If families are able to help their elderly relatives then they should with the support from the care service. When my father was dying I found it hard trying to help him. Being a single parent and living over 200 miles from my father I did my best trying to get him some care help when it was needed. Being a very independent and proud man he didn’t want to end up in a nursing home and like most elderly wanted to stay at home. Those around him and myself did the best we could by making his home as safe as possible. I managed to get some carers to come to my dad and wash and help him a few times a week which worked ok. There was room for improvement though; my father found that some of the carers were great but others not so much. They were all immigrates and it was rare he saw the same person twice. He did find one Polish carer was exceptional and would give him a wet shave and just do that bit more which my father appreciated. As his condition got worse and after a couple of falls I decided to take him to hospital as we just weren’t coping, this is something I have always regretted. The NHS is not a place for the elderly. What is really needed is a lot more hospices or centres with a high standard of care. Good carers need to be rewarded. My father visited a hospice a couple times a week and really loved it there. He would have moved in straight away if he was given the chance. He should have been given the chance but right up until the night before he died I was told it was full. It must have been the hospital that knew he had hours left to live so rang the hospice and only then did they make room as it were. This is a shame as the last week of my father’s life was pretty grim. He was left to sit in his own urine as the nurses just left him. (he has a slight bladder issue and wore pads). Other men were sat around with no dignity at all. It was horrendous but I didn’t know where else to take him. We need twice as many hospices and quality carers. Homes and carers need to be constantly vetted, trained harder and paid more.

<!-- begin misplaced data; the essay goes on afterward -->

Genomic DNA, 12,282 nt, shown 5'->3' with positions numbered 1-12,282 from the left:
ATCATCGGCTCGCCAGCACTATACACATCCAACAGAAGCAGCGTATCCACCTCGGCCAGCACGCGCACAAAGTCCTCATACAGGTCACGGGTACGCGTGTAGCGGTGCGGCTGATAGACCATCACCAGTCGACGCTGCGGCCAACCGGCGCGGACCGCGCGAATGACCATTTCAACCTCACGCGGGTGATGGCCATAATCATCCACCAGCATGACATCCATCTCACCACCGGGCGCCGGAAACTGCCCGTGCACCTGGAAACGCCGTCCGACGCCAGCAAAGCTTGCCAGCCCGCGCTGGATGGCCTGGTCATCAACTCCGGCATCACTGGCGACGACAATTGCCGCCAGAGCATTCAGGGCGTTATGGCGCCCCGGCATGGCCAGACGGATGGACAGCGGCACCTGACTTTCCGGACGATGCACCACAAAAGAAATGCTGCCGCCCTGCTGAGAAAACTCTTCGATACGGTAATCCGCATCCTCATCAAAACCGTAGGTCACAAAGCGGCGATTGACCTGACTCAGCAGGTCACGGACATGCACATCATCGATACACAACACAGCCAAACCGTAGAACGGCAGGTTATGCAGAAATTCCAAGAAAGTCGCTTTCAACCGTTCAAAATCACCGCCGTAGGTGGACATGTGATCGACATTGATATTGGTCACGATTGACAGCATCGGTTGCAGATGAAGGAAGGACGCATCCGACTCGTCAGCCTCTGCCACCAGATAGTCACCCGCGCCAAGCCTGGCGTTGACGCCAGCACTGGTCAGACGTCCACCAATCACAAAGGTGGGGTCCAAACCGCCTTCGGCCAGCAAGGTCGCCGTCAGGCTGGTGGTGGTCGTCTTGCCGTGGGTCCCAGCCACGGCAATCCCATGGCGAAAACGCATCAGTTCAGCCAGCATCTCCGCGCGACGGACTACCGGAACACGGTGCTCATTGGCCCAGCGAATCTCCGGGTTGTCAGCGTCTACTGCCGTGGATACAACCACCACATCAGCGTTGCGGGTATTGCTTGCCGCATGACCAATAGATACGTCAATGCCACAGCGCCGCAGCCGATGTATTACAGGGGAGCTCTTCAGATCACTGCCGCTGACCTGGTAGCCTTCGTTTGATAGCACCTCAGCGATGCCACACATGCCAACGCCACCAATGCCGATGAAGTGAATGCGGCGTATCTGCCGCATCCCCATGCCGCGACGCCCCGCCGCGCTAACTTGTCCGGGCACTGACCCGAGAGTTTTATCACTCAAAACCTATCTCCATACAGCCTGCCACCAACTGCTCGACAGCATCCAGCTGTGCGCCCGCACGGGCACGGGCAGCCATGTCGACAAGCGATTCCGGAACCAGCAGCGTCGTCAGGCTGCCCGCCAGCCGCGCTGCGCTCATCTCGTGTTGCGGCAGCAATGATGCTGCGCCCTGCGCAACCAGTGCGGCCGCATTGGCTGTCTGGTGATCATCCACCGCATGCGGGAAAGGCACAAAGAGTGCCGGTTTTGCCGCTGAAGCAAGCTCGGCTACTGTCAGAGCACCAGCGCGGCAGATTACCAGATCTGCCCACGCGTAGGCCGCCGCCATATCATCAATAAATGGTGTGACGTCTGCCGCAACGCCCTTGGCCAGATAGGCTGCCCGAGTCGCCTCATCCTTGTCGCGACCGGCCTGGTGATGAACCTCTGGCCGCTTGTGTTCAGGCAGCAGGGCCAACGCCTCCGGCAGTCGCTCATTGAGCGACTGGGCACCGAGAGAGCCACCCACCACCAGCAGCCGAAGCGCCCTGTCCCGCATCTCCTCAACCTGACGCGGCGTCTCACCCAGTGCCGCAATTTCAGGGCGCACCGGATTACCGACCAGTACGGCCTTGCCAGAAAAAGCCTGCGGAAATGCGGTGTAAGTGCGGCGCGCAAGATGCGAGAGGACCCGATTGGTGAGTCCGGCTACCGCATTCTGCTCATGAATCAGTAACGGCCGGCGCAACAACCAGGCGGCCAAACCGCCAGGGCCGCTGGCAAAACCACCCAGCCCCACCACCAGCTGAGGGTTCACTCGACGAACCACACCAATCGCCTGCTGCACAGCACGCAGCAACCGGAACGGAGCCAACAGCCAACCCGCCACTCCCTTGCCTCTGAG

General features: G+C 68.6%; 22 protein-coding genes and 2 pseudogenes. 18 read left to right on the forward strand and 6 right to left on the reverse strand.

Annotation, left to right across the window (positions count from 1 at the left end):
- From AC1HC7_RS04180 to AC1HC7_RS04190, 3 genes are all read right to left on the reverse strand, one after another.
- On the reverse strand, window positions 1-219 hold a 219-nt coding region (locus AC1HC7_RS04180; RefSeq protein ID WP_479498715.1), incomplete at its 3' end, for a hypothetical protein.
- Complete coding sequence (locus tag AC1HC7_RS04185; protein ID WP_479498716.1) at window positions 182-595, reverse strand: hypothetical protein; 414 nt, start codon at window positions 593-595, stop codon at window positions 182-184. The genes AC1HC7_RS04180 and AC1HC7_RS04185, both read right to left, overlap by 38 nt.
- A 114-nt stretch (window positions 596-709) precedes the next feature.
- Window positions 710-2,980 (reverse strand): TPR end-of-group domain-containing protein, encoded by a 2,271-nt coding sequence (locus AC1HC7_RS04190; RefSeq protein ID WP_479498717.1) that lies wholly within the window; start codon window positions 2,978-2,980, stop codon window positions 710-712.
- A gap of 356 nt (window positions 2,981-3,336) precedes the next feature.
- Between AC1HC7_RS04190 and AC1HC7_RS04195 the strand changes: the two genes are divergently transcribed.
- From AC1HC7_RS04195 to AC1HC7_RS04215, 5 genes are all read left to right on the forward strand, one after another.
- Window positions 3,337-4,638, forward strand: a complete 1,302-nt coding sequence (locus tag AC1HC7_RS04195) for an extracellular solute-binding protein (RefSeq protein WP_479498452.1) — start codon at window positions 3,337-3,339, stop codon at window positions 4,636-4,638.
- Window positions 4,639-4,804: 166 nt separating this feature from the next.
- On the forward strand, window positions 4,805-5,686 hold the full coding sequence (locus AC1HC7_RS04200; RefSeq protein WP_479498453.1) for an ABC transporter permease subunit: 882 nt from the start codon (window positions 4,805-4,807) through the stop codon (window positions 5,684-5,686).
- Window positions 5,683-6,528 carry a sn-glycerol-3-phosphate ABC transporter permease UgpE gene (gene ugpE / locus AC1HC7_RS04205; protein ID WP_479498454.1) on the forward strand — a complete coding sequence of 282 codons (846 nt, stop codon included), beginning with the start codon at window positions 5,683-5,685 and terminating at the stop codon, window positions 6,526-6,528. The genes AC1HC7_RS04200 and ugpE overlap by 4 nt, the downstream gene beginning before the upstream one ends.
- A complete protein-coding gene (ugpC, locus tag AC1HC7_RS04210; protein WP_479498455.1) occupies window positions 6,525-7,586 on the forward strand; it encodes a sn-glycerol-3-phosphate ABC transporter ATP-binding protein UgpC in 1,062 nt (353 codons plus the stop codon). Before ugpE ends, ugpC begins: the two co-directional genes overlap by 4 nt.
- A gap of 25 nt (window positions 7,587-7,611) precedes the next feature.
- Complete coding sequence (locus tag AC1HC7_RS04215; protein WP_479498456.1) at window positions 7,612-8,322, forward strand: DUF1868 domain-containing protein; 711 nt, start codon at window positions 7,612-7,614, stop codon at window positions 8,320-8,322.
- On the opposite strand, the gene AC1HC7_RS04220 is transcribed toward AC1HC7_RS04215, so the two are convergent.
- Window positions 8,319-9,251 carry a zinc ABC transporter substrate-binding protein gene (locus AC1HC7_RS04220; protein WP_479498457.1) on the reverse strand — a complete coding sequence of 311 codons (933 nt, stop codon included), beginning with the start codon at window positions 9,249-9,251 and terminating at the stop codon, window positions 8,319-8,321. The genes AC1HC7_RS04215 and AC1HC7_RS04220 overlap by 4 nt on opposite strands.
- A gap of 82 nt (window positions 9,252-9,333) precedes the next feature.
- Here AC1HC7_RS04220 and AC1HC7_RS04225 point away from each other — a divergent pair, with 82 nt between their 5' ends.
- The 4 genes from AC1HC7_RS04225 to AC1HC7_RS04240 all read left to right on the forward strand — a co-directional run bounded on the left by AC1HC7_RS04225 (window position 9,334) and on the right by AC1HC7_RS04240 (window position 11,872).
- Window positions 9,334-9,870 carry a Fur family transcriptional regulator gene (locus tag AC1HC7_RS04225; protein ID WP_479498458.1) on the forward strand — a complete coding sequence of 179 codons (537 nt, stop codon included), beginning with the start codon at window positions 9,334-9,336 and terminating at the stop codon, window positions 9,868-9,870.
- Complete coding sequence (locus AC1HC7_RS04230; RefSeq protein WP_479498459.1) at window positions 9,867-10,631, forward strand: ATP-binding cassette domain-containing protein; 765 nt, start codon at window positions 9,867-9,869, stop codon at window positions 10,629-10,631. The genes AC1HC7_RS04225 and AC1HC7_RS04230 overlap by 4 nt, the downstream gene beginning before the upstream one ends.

As my mother reaches an age when care will be needed I am put in the same position which is a feeling of helpless and not sure what to do. Even if I could afford to give up work or if the government paid me a good wage to care full time for her I still don’t think I could do it. I think it takes a special type of person to care for the elderly and I don’t think I have the right mentality or strength. I can certainly help by doing her shopping and cooking the odd meal, offering some company. I have already ensured her home is as safe as possible and she has a walk in shower fitted. I will try to be there for her as much as possible but I know it will be hard especially if she becomes too frail to walk or gets an elderly related disease which needs specialists care. You only have to visit a care home or hospice and see the hoists and lifting equipment they use. And even with this modern day equipment it takes more than one person to use. So a caring facility will be needed whether we or I like it or not.
All we can do is hope the future governments put more emphasis on the care industry and help the elderly and us as much as possible. Care agencies and homes need to be more regulated and good carers rewarded. Families need to be better supported so they can take some of the strain away from the NHS. As much as we love and try to care for the wellbeing of our elderly parents, there is only so much we can do before needed external help.